On Monday, July 26th in a statement regarding the 2015 Iran Nuclear Deal, France took the stance that without Iran returning to negotiations and reaching a final agreement, the possibility of the deal being reenacted is in danger. Earlier this year, in Vienna, talks to reinstate the Joint Comprehensive Plan of Action (JCPOA), known as the Iran nuclear deal, began once again after President Biden said the United States would rejoin the agreement if Iran is compliant.
The other powers involved in the JCPOA, such as France, Germany, the United Kingdom, Russia, and China, remain in the agreement. However, after the United States withdrew in 2018, Iran has resumed expanding its nuclear development. Even though a compromise has not yet been reached, Iran has stated that it will return to negotiations once the transition of newly elected President Ebrahim Raisi is completed in August, and when the United States lifts the current sanctions on Iranian oil exports.
To emphasize the importance of Iran’s role in the nuclear deal, French foreign ministry spokeswoman Agnes Von der Mühll stressed in the press briefing that it is “urgent” that Iran be involved in the continuing rounds of negotiations, otherwise “it could compromise the very possibility of…restoring the JCPOA.” Adding to the concern is the fact that Iran has once again begun developing materials that are involved in the creation of nuclear weapons, specifically enriched uranium. The French, British, and German ministers released a joint statement earlier in the month urging Iran “to halt all activities in violation of the JCPOA without delay,” calling it a “grave concern” that the commitments that were made in the deal have been disregarded.
Without Iran’s involvement in the negotiation process to restore the JCPOA, the situation looks precarious. If restrictions are already being broken, there is no telling whether imposing limitations will be effective. Iran may be overlooking the power and enforcement mechanisms of the nuclear deal, so if talks do not take place involving all the countries that are part of the agreement to move forward, it may be useless. Spokeswoman Von der Mühll was accurate in saying that Iran needs to return to negotiations for the deal to once again be active, otherwise not only would the JCPOA be powerless to limit Iran’s nuclear activities, but peace and stability would be on the line for the Middle East and the world.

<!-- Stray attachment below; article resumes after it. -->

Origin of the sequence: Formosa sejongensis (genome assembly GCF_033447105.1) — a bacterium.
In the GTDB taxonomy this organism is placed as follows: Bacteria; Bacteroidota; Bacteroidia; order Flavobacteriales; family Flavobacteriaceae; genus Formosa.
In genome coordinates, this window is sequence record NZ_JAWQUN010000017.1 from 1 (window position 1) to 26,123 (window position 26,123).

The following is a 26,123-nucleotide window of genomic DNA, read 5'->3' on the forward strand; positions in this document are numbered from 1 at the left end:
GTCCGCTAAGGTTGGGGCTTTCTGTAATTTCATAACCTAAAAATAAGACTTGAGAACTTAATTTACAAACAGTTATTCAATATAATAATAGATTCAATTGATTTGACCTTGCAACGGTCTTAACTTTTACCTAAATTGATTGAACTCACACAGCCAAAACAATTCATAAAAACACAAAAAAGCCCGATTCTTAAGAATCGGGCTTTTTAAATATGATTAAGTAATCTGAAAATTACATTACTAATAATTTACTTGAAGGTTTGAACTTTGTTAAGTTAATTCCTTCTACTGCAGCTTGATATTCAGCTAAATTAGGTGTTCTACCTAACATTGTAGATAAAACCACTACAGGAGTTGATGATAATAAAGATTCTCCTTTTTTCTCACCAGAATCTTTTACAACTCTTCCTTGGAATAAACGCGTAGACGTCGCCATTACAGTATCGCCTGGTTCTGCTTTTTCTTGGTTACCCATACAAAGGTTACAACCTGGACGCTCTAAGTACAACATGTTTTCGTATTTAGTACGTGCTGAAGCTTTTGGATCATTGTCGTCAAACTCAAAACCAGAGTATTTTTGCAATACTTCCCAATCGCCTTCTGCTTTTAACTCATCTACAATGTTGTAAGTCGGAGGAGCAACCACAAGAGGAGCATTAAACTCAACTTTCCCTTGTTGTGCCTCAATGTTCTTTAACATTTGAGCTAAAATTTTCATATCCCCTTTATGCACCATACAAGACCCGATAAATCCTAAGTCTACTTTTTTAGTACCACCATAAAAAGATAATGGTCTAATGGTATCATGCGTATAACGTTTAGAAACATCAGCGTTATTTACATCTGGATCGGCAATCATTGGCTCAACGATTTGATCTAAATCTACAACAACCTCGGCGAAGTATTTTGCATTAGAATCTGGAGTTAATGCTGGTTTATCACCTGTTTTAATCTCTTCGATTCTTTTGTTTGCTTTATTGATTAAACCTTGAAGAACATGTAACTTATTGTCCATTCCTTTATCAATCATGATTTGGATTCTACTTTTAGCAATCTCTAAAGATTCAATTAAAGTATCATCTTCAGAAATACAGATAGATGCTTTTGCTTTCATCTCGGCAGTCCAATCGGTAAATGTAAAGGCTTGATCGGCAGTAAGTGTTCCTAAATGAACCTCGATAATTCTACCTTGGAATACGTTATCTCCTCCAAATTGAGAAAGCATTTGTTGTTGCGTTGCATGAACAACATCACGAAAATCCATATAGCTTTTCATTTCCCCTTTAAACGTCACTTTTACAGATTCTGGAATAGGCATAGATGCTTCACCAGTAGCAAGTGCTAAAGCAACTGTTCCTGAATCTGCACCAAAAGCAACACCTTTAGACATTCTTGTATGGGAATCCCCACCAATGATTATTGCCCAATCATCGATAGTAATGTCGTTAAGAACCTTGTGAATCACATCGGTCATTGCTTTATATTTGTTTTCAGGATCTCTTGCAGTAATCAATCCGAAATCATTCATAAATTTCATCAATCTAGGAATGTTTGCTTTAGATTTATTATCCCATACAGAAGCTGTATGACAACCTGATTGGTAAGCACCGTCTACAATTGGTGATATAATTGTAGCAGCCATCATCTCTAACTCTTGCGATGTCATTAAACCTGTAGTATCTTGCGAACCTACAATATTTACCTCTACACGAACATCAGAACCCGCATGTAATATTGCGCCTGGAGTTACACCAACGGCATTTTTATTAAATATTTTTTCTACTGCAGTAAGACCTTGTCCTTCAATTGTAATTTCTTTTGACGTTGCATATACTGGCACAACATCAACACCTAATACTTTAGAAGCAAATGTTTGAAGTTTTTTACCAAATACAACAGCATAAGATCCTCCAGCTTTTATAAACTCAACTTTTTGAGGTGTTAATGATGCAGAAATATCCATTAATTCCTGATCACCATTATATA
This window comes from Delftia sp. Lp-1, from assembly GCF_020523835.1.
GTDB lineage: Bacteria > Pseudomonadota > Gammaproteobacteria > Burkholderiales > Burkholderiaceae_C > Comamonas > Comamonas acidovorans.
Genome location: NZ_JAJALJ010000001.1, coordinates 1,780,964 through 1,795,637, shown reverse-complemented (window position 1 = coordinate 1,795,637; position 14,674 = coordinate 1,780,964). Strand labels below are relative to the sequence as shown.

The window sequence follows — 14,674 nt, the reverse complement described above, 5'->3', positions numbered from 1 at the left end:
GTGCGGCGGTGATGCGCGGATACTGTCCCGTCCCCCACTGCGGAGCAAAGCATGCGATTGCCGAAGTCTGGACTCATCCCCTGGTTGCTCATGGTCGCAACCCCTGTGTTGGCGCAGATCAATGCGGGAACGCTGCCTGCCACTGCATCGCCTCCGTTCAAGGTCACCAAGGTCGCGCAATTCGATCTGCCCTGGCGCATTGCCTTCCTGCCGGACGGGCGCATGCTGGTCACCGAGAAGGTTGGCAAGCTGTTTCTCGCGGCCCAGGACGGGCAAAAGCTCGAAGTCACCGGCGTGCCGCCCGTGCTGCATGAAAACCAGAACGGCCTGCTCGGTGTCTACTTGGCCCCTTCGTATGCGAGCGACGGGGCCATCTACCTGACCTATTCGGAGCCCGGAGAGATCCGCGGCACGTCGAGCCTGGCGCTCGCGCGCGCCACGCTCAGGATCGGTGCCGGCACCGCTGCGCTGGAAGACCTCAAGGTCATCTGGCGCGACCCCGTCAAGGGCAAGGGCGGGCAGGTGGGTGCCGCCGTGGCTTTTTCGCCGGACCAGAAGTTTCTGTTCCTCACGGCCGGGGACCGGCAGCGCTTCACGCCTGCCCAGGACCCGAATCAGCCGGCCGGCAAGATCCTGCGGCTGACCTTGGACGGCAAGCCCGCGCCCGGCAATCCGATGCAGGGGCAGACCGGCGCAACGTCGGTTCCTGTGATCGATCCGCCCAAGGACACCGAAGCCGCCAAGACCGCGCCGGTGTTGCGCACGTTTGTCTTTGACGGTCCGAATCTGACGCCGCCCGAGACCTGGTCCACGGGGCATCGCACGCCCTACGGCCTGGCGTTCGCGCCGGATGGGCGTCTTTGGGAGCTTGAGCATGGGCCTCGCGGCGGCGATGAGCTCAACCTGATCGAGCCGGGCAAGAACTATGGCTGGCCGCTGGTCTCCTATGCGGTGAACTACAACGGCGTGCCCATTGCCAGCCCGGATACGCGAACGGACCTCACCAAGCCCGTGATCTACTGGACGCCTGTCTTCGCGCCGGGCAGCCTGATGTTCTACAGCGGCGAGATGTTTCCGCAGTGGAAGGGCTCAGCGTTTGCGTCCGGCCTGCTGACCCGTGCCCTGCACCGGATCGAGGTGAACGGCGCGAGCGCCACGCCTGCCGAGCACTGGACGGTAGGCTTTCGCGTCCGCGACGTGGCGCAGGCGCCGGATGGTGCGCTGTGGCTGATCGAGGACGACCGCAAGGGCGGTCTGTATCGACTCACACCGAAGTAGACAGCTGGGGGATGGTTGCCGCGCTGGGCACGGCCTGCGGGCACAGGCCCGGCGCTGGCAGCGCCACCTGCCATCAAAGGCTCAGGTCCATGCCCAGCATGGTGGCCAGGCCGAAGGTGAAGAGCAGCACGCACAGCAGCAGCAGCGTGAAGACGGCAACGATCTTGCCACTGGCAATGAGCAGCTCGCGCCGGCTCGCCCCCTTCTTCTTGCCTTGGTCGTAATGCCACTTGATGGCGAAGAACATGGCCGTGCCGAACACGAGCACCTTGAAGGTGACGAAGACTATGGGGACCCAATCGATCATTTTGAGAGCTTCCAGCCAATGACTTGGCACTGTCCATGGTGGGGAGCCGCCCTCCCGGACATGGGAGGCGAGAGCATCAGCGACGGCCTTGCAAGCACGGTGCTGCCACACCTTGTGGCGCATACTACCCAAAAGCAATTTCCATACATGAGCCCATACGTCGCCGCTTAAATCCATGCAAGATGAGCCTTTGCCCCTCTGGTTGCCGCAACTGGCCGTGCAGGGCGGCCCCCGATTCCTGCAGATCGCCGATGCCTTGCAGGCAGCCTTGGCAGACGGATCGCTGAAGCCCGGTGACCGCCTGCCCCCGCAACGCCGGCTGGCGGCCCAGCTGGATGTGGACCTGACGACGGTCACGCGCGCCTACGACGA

Iran has long held a difficult relationship regarding its nuclear program and backlash from the international community, as it began developing nuclear materials in secret for many decades, even after signing the Nuclear Non-Proliferation Treaty in 1968. Iran pursuing this technology causes concern for many countries worldwide, for the possibility of Iran detonating a nuclear weapon in a moment of instability could prove to be a disaster with consequences reaching farther than the Middle East.
Therefore, as a precaution, the six world powers began negotiating a deal with Iran that would impose restrictions on the nuclear development program, as well as monitor the country’s activities through the International Atomic Energy Agency (IAEA). It was successfully signed and put into motion in 2015, but after President Trump essentially claimed the deal was too lenient in 2018 and imposed sanctions, Iran began going against the restrictions. Today, Iran continues to disregard some of the promises made within the agreement regarding uranium enrichment, while the United States still has banking and oil sanctions aimed at halting Iran’s exports. With the future of the nuclear deal seeming uncertain, it is possible that Iran could be developing a nuclear weapon in secret once again unless negotiations can return to reinstate the JCPOA.
Within the next month, the fate of the Iran nuclear deal will be determined, as both the United States and Iran said they would return to negotiations as soon as the circumstances allow. This is vital for the JCPOA to continue, as there is a risk of the deal being completely negated if an agreement can not be reached and Iran persists in pursuing dangerous nuclear technology. In the bigger picture, there is more at stake if the nuclear deal ceases to be in effect, as with no limitations, Iran could go to the extreme and develop a weapon that may rival that of the world powers. The JCPOA was created as insurance to prevent a crisis, which France wants to protect. However, without the deal, once again, nuclear warfare may be closer than expected.